Confusion remains about isolation room policies


Abram Carter

Kyra Kleinsmith, Zahra Goins and Forrest Nottingham enjoy a nice day outside and take a breather from wearing a mask.

Abram Carter, [email protected], News Writer

With the rise in COVID-19 cases, confusion spreads as questions about UNC Asheville’s quarantining process remain. 

Vollie Barnwell, director of housing and student life operations at UNCA, said currently, the school follows guidance from the Health and Counseling Center staff and listens to CDC recommendations.  

“If a student feels like they want to quarantine on their own, that’s fine, but we are not forcing students to quarantine or isolate until they test positive,” Barnwell said. 

Barnwell said that UNCA is one of a few schools in North Carolina that provides isolation dorms for students. 

There are around 40 rooms for isolating COVID-19-positive students on campus. 

“We still have isolated places on campus, so if a student tests positive and they haven’t developed symptoms yet or they just started with symptoms and got a test and got an immediate result and it’s positive, they should be isolated for five days from either starting their symptoms or from taking the test,” Barnwell said.  

Students said they have mixed reviews about the isolation rooms. 

“I stayed in one my freshman year while I was waiting on my COVID-19 test results,” said Sabrina Betz, a sophomore at UNCA. “I had a good amount of space, but I did wish I could go outside. I imagine it would have been worse if I had to stay the full two weeks.” 

Protocols for roommates and suitemates of a person who tests positive continue to remain in place. 

“This variant has been so contagious that most people who were exposed for an extended period of time are going to test positive,” Barnwell said. 

According to UNCA COVID-19 protocols, if someone in a room tests positive, the roommates should disinfect the space, wear a mask for 10 days and stay away from the infected person. 

The isolation spaces occupy mainly single rooms and students are advised to bring room necessities for however long they will be quarantining. 

“From working in maintenance, I have had to clean out some of the quarantine dorms in the ridges,” said Jazz Cronin, a freshman and maintenance worker at UNCA.

Students should wait five days in isolation before taking another test or taking the next steps.

 “I know that whoever tests positive has to stay there until they test negative and don’t show any new symptoms,” Cronin said.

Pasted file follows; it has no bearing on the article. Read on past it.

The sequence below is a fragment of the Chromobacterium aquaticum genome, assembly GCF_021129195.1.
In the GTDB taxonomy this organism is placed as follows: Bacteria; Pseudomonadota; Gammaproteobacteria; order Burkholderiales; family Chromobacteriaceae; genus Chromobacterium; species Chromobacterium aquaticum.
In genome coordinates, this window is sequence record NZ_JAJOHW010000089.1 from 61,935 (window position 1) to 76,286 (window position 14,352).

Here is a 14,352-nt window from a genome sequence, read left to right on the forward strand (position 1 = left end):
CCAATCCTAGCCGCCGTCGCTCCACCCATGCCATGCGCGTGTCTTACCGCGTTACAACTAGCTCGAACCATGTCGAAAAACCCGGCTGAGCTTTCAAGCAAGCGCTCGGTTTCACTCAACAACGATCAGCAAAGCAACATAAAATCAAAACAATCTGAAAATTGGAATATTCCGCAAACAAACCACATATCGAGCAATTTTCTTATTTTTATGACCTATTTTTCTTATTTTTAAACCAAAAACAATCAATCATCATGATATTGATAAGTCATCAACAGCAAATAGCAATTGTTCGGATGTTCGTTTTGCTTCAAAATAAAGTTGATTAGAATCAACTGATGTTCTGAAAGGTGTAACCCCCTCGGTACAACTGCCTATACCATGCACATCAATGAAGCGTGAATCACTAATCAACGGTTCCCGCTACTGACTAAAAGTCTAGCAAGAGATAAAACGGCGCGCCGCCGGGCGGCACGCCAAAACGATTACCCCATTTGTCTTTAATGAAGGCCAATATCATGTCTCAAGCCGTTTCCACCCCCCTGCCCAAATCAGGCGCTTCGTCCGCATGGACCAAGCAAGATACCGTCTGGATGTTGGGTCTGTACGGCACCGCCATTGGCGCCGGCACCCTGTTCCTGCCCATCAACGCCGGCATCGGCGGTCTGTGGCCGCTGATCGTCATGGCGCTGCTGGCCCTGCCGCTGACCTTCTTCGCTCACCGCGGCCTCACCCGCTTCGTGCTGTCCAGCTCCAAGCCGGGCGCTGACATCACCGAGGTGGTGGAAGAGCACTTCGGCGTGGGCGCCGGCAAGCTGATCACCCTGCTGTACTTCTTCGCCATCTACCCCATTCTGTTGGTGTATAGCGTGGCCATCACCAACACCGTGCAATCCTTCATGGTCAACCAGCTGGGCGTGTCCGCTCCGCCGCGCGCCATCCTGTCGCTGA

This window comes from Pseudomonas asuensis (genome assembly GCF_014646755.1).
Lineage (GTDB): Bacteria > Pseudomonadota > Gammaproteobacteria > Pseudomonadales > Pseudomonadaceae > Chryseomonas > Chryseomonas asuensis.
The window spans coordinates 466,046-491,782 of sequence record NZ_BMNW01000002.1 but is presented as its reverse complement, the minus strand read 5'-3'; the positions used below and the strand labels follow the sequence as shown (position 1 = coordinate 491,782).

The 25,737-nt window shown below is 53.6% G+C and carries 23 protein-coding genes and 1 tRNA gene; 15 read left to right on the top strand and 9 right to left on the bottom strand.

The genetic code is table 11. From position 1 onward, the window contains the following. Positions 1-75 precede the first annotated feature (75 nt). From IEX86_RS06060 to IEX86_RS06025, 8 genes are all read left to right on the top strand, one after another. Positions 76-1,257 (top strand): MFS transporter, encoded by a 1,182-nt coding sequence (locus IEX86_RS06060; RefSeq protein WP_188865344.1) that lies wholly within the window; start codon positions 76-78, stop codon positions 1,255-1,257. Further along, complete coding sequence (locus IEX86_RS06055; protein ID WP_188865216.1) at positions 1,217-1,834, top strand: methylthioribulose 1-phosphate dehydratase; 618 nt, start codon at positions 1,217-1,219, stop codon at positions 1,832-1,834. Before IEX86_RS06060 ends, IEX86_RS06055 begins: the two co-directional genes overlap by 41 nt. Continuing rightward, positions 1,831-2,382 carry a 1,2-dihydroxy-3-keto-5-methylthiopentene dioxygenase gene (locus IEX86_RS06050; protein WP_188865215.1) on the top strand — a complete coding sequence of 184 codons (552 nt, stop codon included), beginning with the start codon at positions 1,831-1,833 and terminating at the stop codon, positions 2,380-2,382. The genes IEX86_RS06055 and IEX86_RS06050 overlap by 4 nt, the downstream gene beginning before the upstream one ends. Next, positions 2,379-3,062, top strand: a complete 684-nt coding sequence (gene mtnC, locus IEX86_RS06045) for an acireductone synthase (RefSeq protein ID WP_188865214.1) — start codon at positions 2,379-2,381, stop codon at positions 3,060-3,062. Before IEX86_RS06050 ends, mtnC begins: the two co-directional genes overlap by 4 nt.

Barnwell said food is provided to those in isolation in any area of campus, including residence halls. 

Students may choose where to stay for their isolation period, with choices of  staying at home, in an isolation room or their residence hall dorm. 

“I think it is a little unfair sometimes because many students don’t have the option to leave campus sometimes,” Betz said. “I guess the policy makes sense, but also they are not very accomodating to people still in dorms.”

After finishing the isolation period, students must follow the requirement to wear a mask and remain cautious. 

Students can receive a school-provided N95 mask at the guest service desk in Highsmith Student Union. 

“You are supposed to wear a mask for five additional days even during normal activities. On our campus, that’s fairly easy because we have mask-required policies anyways,” Barnwell said.

As of now, Barnwell said the school’s COVID-19 policy recommends students who test positive to either call after-hours or submit a form on the university website to keep a record of cases and provide help for the next steps. 

“If a student has had close contact or possibly exposed, there’s nothing and no guidance that we have as far as quarantine or isolation, except they need to go get tested,” Barnwell said. 

The UNCA campus is now providing testing on weekends and surveillance testing during the week. 

What the school’s COVID-19 policy means for the future is unknown.

“I think there is definitely room for improvement as far as really making sure students and staff are getting tested regularly, regardless of their COVID-19 vaccine status,” Cronin said. “In my experience, I have had fellow peers continue to attend class knowing they are ill, due to their grade depending on attendance, so it’s definitely frustrating for us all, but I think we as a school can reevaluate and do better.”